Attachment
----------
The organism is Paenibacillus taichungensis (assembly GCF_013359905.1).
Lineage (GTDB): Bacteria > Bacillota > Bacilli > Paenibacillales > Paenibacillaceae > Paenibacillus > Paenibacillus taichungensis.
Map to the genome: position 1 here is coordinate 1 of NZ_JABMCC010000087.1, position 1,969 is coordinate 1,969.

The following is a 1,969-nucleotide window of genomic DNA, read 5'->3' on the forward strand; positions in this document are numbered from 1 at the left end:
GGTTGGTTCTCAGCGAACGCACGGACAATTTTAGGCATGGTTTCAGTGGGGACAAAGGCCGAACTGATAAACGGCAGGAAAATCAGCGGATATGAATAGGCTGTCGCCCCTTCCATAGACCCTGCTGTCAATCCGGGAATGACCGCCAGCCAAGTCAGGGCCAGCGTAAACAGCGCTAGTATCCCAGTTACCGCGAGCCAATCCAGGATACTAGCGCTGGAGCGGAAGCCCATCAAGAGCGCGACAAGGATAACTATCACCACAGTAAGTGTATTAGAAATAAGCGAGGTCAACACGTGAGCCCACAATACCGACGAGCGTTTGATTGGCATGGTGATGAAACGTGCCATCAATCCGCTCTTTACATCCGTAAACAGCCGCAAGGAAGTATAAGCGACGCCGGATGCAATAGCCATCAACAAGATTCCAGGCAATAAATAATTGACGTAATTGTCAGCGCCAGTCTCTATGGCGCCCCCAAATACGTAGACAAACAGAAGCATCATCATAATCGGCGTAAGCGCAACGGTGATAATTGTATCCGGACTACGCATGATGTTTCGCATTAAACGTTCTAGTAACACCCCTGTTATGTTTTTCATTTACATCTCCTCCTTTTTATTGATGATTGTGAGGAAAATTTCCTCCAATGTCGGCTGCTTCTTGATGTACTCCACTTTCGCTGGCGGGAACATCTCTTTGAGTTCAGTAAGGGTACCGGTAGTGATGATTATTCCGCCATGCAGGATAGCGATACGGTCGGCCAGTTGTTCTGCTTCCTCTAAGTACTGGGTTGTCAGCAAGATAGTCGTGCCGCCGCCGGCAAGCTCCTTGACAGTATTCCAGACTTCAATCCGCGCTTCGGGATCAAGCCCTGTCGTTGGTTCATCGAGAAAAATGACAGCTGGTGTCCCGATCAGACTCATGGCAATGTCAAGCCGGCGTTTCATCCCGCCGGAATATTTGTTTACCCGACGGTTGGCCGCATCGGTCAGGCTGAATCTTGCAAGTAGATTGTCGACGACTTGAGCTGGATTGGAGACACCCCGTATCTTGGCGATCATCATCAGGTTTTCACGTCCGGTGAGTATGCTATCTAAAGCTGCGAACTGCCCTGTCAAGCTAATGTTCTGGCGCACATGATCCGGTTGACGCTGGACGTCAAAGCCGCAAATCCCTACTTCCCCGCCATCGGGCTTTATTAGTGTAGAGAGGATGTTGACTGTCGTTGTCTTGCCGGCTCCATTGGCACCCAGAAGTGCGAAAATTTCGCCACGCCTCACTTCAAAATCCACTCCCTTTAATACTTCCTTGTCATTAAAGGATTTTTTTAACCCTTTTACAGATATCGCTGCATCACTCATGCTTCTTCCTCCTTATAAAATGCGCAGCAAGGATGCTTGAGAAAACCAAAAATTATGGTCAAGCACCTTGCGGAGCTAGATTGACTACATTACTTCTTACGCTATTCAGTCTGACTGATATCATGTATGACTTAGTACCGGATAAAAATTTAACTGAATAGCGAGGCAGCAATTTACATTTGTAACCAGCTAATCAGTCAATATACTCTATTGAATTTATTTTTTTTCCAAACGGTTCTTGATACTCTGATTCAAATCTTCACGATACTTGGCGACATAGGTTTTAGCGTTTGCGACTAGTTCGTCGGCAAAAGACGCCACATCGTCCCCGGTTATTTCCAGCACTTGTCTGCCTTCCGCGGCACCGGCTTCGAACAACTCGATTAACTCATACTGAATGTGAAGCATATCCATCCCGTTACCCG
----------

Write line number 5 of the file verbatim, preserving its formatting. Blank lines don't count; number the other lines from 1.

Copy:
GGTTGGTTCTCAGCGAACGCACGGACAATTTTAGGCATGGTTTCAGTGGGGACAAAGGCCGAACTGATAAACGGCAGGAAAATCAGCGGATATGAATAGGCTGTCGCCCCTTCCATAGACCCTGCTGTCAATCCGGGAATGACCGCCAGCCAAGTCAGGGCCAGCGTAAACAGCGCTAGTATCCCAGTTACCGCGAGCCAATCCAGGATACTAGCGCTGGAGCGGAAGCCCATCAAGAGCGCGACAAGGATAACTATCACCACAGTAAGTGTATTAGAAATAAGCGAGGTCAACACGTGAGCCCACAATACCGACGAGCGTTTGATTGGCATGGTGATGAAACGTGCCATCAATCCGCTCTTTACATCCGTAAACAGCCGCAAGGAAGTATAAGCGACGCCGGATGCAATAGCCATCAACAAGATTCCAGGCAATAAATAATTGACGTAATTGTCAGCGCCAGTCTCTATGGCGCCCCCAAATACGTAGACAAACAGAAGCATCATCATAATCGGCGTAAGCGCAACGGTGATAATTGTATCCGGACTACGCATGATGTTTCGCATTAAACGTTCTAGTAACACCCCTGTTATGTTTTTCATTTACATCTCCTCCTTTTTATTGATGATTGTGAGGAAAATTTCCTCCAATGTCGGCTGCTTCTTGATGTACTCCACTTTCGCTGGCGGGAACATCTCTTTGAGTTCAGTAAGGGTACCGGTAGTGATGATTATTCCGCCATGCAGGATAGCGATACGGTCGGCCAGTTGTTCTGCTTCCTCTAAGTACTGGGTTGTCAGCAAGATAGTCGTGCCGCCGCCGGCAAGCTCCTTGACAGTATTCCAGACTTCAATCCGCGCTTCGGGATCAAGCCCTGTCGTTGGTTCATCGAGAAAAATGACAGCTGGTGTCCCGATCAGACTCATGGCAATGTCAAGCCGGCGTTTCATCCCGCCGGAATATTTGTTTACCCGACGGTTGGCCGCATCGGTCAGGCTGAATCTTGCAAGTAGATTGTCGACGACTTGAGCTGGATTGGAGACACCCCGTATCTTGGCGATCATCATCAGGTTTTCACGTCCGGTGAGTATGCTATCTAAAGCTGCGAACTGCCCTGTCAAGCTAATGTTCTGGCGCACATGATCCGGTTGACGCTGGACGTCAAAGCCGCAAATCCCTACTTCCCCGCCATCGGGCTTTATTAGTGTAGAGAGGATGTTGACTGTCGTTGTCTTGCCGGCTCCATTGGCACCCAGAAGTGCGAAAATTTCGCCACGCCTCACTTCAAAATCCACTCCCTTTAATACTTCCTTGTCATTAAAGGATTTTTTTAACCCTTTTACAGATATCGCTGCATCACTCATGCTTCTTCCTCCTTATAAAATGCGCAGCAAGGATGCTTGAGAAAACCAAAAATTATGGTCAAGCACCTTGCGGAGCTAGATTGACTACATTACTTCTTACGCTATTCAGTCTGACTGATATCATGTATGACTTAGTACCGGATAAAAATTTAACTGAATAGCGAGGCAGCAATTTACATTTGTAACCAGCTAATCAGTCAATATACTCTATTGAATTTATTTTTTTTCCAAACGGTTCTTGATACTCTGATTCAAATCTTCACGATACTTGGCGACATAGGTTTTAGCGTTTGCGACTAGTTCGTCGGCAAAAGACGCCACATCGTCCCCGGTTATTTCCAGCACTTGTCTGCCTTCCGCGGCACCGGCTTCGAACAACTCGATTAACTCATACTGAATGTGAAGCATATCCATCCCGTTACCCG